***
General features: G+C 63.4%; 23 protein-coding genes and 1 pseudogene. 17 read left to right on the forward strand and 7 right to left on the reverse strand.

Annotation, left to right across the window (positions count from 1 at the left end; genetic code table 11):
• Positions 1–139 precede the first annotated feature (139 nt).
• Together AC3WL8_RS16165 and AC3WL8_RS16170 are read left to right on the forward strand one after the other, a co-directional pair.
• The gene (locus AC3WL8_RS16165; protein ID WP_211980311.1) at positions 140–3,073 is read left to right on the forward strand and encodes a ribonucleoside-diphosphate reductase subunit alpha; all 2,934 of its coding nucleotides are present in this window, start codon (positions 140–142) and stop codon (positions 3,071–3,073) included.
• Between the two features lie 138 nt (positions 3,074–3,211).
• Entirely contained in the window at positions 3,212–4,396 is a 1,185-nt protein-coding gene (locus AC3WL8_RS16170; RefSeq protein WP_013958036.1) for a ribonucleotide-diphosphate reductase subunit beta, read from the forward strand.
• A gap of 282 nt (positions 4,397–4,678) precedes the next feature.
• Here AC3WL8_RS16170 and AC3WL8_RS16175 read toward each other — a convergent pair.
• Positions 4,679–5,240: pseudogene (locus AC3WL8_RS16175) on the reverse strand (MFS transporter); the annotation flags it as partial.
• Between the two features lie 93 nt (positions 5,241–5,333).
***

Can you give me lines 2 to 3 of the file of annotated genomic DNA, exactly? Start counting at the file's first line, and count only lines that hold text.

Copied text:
Annotation, left to right across the window (positions count from 1 at the left end; genetic code table 11):
• Positions 1–139 precede the first annotated feature (139 nt).